This Week's Recommended Shows

From Avram Fefer to Mariachi El Bronx.

Avram Fefer/Wednesday, October 19

Recently I was sitting at my desk listening to music with the volume turned up when I received a call from my younger brother, who plays guitar and saxophone. Overhearing what I was playing, he declared: "You're on a Coltrane binge right now." He's right, and wrong. I am on a Coltrane binge, but wasn't listening to Crescent or Blue Train. It was Eliyahu, the new album from Seattle-born, NYC-based saxophonist Avram Fefer, who plays a homecoming show tonight as part of the Earshot Jazz Festival. Fefer's a conversational player with a heavy, authoritative tone, more interested in telling stories than overwhelming the listener with his chops. And at a glance, he does sound a bit like Coltrane, in all the right places. With Chad Taylor, Michael Bisio. Chapel Performance Space, 4649 Sunnyside Ave. N., 789-1939. 8 p.m. $7–$15. All ages. CHRIS KORNELIS


Theophilus London/Wednesday, October 19

Setting aside his recent appearance on the season premiere of the CW's 90210, Brooklyn-by- way-of-Trinidad rapper Theophilus London's career is more indie than mainstream as of now. London, 24, often cites Morrissey as a main inspiration (he's released a mixtape called This Charming Mixtape and, for his single "Humdrum Town," borrowed some lyrics from "William, It Was Really Nothing"), and he's collaborated with TV on the Radio's Dave Sitek, Sara Quinn of Tegan & Sara, and Beyoncé's more-hipster little sister, Solange. London fancies himself a style maven, decking himself in velvet jackets and gold jewelry, and "Last Name London," the opening track of his debut Timez Are Weird These Days, mainly consists of him repeating his name again and again—so he appears just as obsessed with himself, and particularly his appearance, as Kanye West is. Mainstream or not, you just can't take the swag out of hip-hop. With Friendly Fires. Neptune, 1303 N. 45th St., 682-1414. 8 p.m. $16 adv./$19 DOS. All ages. ERIN K. THOMPSON

Robyn/Thursday, October 20

Robyn is the fembot that won't stop. Since her appearance at Neumos last November—the show that SW's Best Of issue named Best Concert of the Past 12 Months—she's spent 2011 collaborating with Rye Rye, shooting a stunning dance video for "Call Your Girlfriend," and continuing to tour relentlessly, including a somewhat controversial stint opening for pop tart Katy Perry. Earlier this year, the Swedish diva caused a bit of a stir in the blogosphere when Time Out New York asked if she was a fan of Perry and she responded, "You know what? I have to go now." This fall, Robyn isn't playing second fiddle to anyone anymore, as she's on a headlining tour that will hopefully include a first taste of some brand-new material—she's said that she's already finished writing new songs for the follow-up to 2010's universally acclaimed Body Talk. With YACHT. Paramount Theatre, 911 Pine St., 467-5510. 8 p.m. $28.50 adv./$33 DOS. All ages. ERIN K. THOMPSON

All-Star Tribute to the Replacements/Friday, October 21

When Paul Westerberg sang "You be me for a while and I'll be you," I daresay he probably wasn't referring to the participants in this annual Replacements tribute night at the Comet Tavern. If that were truly the case, Westerberg would likely be setting up shop at a dingy dive bar in Minneapolis, playing songs by the Fastbacks, the Cops, Virgin Islands, Fort Union, Concours d'Elegance, and a slew of other Seattle musicians. Instead, we don't have to travel far to hear a veritable talent show of Seattle musicians tackle some of the most melodic, dry-witted pop songs of the last 30 years, all at a venue that would've suited the equally brilliant/drunkenly shoddy heyday-era 'Mats perfectly. With Kinski, Cataldo, Kyle Bradford, Ben Fisher, Gabriel Mintz, John Roderick. Comet Tavern, 922 E. Pike St., 322-9272. 9 p.m. $8. GREGORY FRANKLIN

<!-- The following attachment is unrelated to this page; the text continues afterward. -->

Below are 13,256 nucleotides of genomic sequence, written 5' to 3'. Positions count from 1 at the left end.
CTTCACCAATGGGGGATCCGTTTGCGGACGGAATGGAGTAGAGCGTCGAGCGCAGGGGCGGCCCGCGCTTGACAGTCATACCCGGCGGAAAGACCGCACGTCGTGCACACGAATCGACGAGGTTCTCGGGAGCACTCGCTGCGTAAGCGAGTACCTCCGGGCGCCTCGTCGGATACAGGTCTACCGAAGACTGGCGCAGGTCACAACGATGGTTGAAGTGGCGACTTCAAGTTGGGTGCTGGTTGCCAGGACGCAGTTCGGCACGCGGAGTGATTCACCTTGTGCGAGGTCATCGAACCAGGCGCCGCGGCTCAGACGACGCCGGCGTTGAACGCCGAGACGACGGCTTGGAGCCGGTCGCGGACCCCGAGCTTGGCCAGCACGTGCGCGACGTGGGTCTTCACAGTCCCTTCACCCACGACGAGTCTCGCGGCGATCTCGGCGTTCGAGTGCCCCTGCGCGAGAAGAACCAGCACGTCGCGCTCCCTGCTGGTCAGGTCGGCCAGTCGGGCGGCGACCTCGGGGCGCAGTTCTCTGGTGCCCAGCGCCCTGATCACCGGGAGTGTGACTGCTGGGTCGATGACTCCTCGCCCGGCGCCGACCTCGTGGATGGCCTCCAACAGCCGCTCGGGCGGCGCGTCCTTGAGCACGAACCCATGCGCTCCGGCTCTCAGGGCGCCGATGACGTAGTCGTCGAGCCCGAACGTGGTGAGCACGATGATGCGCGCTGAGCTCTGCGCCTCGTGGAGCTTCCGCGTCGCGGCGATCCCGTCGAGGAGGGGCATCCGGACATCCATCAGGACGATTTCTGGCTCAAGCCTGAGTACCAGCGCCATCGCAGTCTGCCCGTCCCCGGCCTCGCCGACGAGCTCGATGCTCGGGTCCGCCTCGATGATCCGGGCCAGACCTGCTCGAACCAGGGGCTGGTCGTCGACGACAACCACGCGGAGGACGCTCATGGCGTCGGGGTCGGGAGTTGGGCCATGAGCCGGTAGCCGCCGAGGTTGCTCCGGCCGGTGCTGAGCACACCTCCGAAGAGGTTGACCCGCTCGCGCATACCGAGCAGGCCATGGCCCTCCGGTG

Blue Sky Black Death/Friday, October 21

The meat of tonight's sandwich is two of Seattle's leading chillwave lights: the tropically accented synth/percussion duo USF and the gauzy one-man band Big Spider's Back, lately relocated to Brooklyn. Both have albums out recently, respectively The Spray and Memory Man, which finds Big Spider's Back stretching his shoegazing electronics and muffled beats into more subtly house-like territory. Just as worthwhile, though, is the show's bread. Local duo Blue Sky Black Death—not to be confused with 206 noise-wreckers Blue Sabbath Black Cheer—make soft and stately hip-hop instrumentals that wouldn't sound out of place with Drake emoting over them. At the other end of the spectrum, experimental outfit BrainFruit follows a myriad of weird muses to unpredictable ends—a year or two ago, they were a ball of Lightning Bolt–like racket, now they're a Cluster-ed ripple of hypnotic electric tones and gentle motorik pulses. Catch this fruitful phase before they mutate again. Chop Suey, 1325 E. Madison St., 324-8005. 7 p.m. $10 adv./$12 DOS. ERIC GRANDY

Brad Mehldau/Friday, October 21

Pianist Brad Melhdau's versions of Radiohead songs are by no means his crowning achievement, but for non-jazz experts, they're the easiest entry point into his music. Songs like "Exit Music (for a Film)" or "Knives Out" have enough harmonic and rhythmic complexity to make the transition to jazz seem almost natural, but Mehldau's world-class technical prowess (his penchant for playing a distinct melody simultaneously with each hand recalls some bizarro post-bop version of Bach) takes them in a new direction without losing any emotional depth. Of course, Mehldau also performs standards as well as his own original material, but regardless of what he plays at this solo concert, it will be a performance by one of contemporary jazz's most talented pianists. Benaroya Hall, 200 University St., 215-4800. 8 p.m. $32. All ages. ANDREW GOSPE